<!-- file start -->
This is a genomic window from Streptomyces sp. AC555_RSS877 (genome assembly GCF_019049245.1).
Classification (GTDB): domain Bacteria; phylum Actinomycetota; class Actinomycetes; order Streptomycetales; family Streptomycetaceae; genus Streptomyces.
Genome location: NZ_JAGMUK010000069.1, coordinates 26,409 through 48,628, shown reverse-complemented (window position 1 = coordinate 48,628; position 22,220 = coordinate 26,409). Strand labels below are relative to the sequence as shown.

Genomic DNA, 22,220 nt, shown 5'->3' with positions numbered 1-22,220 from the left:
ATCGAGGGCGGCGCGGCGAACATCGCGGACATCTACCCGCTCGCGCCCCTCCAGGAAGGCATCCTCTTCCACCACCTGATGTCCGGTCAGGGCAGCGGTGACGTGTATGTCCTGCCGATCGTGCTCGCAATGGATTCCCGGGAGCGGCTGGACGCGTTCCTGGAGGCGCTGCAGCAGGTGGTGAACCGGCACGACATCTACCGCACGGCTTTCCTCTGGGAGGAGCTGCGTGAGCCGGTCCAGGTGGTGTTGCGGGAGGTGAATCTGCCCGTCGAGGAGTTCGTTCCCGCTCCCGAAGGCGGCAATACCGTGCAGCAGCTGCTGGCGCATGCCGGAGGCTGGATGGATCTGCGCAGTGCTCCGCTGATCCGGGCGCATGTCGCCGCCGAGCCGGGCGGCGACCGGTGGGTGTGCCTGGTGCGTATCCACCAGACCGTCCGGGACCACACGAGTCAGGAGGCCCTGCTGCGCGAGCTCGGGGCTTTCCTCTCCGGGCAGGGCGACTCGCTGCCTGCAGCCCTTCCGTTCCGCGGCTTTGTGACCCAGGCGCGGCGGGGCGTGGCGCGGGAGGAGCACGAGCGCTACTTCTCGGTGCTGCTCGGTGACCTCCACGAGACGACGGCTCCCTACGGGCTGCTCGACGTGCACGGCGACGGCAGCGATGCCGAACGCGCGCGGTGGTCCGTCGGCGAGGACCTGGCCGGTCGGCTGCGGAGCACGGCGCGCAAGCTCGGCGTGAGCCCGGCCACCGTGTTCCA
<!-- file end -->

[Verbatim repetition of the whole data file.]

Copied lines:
This is a genomic window from Streptomyces sp. AC555_RSS877 (genome assembly GCF_019049245.1).
Classification (GTDB): domain Bacteria; phylum Actinomycetota; class Actinomycetes; order Streptomycetales; family Streptomycetaceae; genus Streptomyces.
Genome location: NZ_JAGMUK010000069.1, coordinates 26,409 through 48,628, shown reverse-complemented (window position 1 = coordinate 48,628; position 22,220 = coordinate 26,409). Strand labels below are relative to the sequence as shown.

Genomic DNA, 22,220 nt, shown 5'->3' with positions numbered 1-22,220 from the left:
ATCGAGGGCGGCGCGGCGAACATCGCGGACATCTACCCGCTCGCGCCCCTCCAGGAAGGCATCCTCTTCCACCACCTGATGTCCGGTCAGGGCAGCGGTGACGTGTATGTCCTGCCGATCGTGCTCGCAATGGATTCCCGGGAGCGGCTGGACGCGTTCCTGGAGGCGCTGCAGCAGGTGGTGAACCGGCACGACATCTACCGCACGGCTTTCCTCTGGGAGGAGCTGCGTGAGCCGGTCCAGGTGGTGTTGCGGGAGGTGAATCTGCCCGTCGAGGAGTTCGTTCCCGCTCCCGAAGGCGGCAATACCGTGCAGCAGCTGCTGGCGCATGCCGGAGGCTGGATGGATCTGCGCAGTGCTCCGCTGATCCGGGCGCATGTCGCCGCCGAGCCGGGCGGCGACCGGTGGGTGTGCCTGGTGCGTATCCACCAGACCGTCCGGGACCACACGAGTCAGGAGGCCCTGCTGCGCGAGCTCGGGGCTTTCCTCTCCGGGCAGGGCGACTCGCTGCCTGCAGCCCTTCCGTTCCGCGGCTTTGTGACCCAGGCGCGGCGGGGCGTGGCGCGGGAGGAGCACGAGCGCTACTTCTCGGTGCTGCTCGGTGACCTCCACGAGACGACGGCTCCCTACGGGCTGCTCGACGTGCACGGCGACGGCAGCGATGCCGAACGCGCGCGGTGGTCCGTCGGCGAGGACCTGGCCGGTCGGCTGCGGAGCACGGCGCGCAAGCTCGGCGTGAGCCCGGCCACCGTGTTCCA